How To Calculate Pain and Suffering

We’re often asked: “How do I calculate pain and suffering?”

Injured persons in Connecticut are able to recover for pain and suffering. These damages are in addition to “economic damages” things like medical bills and lost wages. 

The answer is perhaps unsatisfactory to folks who like certainty. There is no formula to enable a jury to arrive at an award for pain and suffering damages. Our Supreme Court in Jerz v. Humphrey,  160 Conn. 219 (1971) held that the determination of damages rests within the discretion of the trier of fact. A trier of fact is a jury in a jury trial or a judge in a bench trial.

Appellate courts routinely uphold generous awards of pain and suffering damages. Jury verdicts on pain and suffering are only overturned for things like corruption, prejudice or partiality.

It makes sense. The role of the jury is very important. Every case is different. It is they jury who must balance the scales of justice and vote on a verdict that reflects the harms and losses of someone who has suffered a wrongful injury.

We carefully evaluate every case we take through confidential methods to arrive at an amount of money for pain and suffering that is just and reasonable.

The jury is the conscience of the community.

The founding fathers got this right.

We ultimately calculate damages for pain and suffering by asking the community.

Contact us for a free evaluation of your injury case:


About Potential Sandy Hook Lawsuit

Much has been made in recent days of the family of a six year old who attended Sandy Hook Elementary School seeking permission from the State to allow a lawsuit against the State.

Little of the commentary or reporting has been substantive.

I do not think this claim ever becomes a lawsuit. For the purpose of this post I’ll assume this family gets its day in court.

What’s the underlying cause of action?

The claim that the family is seemingly asserting is a cause of action for bystander emotional distress. You can read the claim here. Now it’s possible there’s more to it than that.

Attorney Irv Pinsky’s six-year-old client heard the “cursing, screaming, and shooting,” over the intercom Dec. 14 when a gunman entered Sandy Hook Elementary School and killed her friends.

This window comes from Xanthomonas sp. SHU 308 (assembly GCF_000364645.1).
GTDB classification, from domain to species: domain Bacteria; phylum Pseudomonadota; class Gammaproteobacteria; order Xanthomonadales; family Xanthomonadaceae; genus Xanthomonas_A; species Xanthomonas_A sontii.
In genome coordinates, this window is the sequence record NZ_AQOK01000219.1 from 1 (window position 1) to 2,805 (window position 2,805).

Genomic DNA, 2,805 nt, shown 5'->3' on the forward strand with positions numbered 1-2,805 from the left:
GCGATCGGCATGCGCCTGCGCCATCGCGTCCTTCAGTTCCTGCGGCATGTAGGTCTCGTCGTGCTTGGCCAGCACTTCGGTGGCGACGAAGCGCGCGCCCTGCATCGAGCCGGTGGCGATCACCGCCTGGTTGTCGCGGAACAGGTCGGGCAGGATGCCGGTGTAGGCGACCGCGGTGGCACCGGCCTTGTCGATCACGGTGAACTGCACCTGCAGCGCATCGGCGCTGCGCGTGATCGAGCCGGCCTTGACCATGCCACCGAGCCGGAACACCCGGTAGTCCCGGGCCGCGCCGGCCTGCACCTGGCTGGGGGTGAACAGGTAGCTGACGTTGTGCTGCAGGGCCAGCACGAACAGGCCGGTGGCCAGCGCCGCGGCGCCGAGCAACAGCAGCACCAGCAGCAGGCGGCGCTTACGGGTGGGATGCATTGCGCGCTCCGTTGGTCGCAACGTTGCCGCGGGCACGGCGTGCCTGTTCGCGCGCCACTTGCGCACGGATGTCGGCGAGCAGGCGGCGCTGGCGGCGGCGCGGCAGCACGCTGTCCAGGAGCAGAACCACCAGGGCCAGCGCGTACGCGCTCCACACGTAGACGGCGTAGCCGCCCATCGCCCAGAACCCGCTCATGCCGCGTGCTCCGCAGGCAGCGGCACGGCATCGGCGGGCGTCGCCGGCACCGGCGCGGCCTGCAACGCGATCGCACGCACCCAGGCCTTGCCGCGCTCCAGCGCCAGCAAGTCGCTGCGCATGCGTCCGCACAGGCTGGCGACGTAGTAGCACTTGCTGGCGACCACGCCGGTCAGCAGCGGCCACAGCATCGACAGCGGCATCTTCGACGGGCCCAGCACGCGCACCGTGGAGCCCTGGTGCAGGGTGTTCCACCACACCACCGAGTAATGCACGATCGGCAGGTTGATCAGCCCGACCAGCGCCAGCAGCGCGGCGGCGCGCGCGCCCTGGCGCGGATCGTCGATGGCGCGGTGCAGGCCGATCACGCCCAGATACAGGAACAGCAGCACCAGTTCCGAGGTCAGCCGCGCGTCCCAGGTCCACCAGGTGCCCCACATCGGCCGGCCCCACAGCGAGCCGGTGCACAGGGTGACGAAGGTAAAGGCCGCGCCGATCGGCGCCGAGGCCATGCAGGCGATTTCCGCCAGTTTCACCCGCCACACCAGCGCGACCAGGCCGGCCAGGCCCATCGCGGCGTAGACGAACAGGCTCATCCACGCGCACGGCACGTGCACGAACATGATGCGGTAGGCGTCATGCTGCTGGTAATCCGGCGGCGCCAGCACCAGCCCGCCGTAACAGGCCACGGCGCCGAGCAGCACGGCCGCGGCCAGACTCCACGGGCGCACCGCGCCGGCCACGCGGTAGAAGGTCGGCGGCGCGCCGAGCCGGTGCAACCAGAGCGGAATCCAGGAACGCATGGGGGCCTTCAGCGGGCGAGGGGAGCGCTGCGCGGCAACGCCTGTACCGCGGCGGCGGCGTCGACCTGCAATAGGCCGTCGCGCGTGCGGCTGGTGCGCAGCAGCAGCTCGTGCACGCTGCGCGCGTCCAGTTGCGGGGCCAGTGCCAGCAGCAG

“You’re having a wonderful life and then the next thing you know your friends are all getting killed and you’re in danger,” Pinsky said Friday. CT News Junkie.

Another quote from the Courant:

“She was in her classroom, and over the loudspeaker came the horrific confrontation between the fellow who shot everybody and other people,” Pinsky said. “Her friends were killed. That’s pretty traumatic.”

With good reason, the law generally does not compensate people who witness terrible events. Terrible events happen frequently. Imagine if everyone who watched the planes strike the World Trade Center on television had a cause of action?

Connecticut recognizes a very limited set of circumstances when a bystander can recover emotional distress damages.

The Connecticut Supreme Court in Clohessy v. Bachelor,  237 Conn. 31 (1995) adopted a “reasonable foreseeability” rule and set forth a four-pronged test for the recognition of a cause of action for bystander emotional distress.

A bystander can recover if: “(1) … she is closely related to the injury victim, such as the parent or the sibling of the victim;  (2) the emotional injury of the bystander is caused by the contemporaneous sensory perception of the event or conduct that causes the injury …; (3) the injury to the victim must be substantial, resulting in his or her death or serious physical injury; and (4) the bystander’s emotional injury must be serious, beyond that which would be anticipated in a disinterested witness and which is not the result of an abnormal response.

The law requires that the bystander be closely related to the victim. Who is a close relative has been the subject of much litigation. However the following holds true:

The “closely related” condition remains an exacting requirement that still bars strangers, distant relatives, and friends from recovering for bystander emotional distress. Yovino v. Big Bubba’s BBQ, LLC, 49 Conn. Supp. 555, 564, 896 A.2d 161, 166-67 (Super. Ct. 2006).

In my opinion, there’s little substance to this story. It’s highly unlikely that the Connecticut Supreme Court will extend bystander liability to encompass “friends” – that’s too slippery of a slope.

Under existing law, it’s hard to see the cause of action (as reported in the press) surviving a motion to strike.

Of course, different attorneys see things differently. It’s possible Attorney Pinsky believes he can convince the Connecticut Supreme Court to expand liability to cover this situation. New causes of action do arise from time to time.

In my opinion, it’s a baseless claim if it ever becomes a claim. I can’t think of a good reason to try to assert this claim against the State.  To the extent there’s any claim it rests against the Estate of Adam Lanza.

On a personal level, it makes me sad. Sad that this kind of claim, that in my opinion the claim against the State has virtually no chance of success. In my opinion, it is divisive and unnecessary.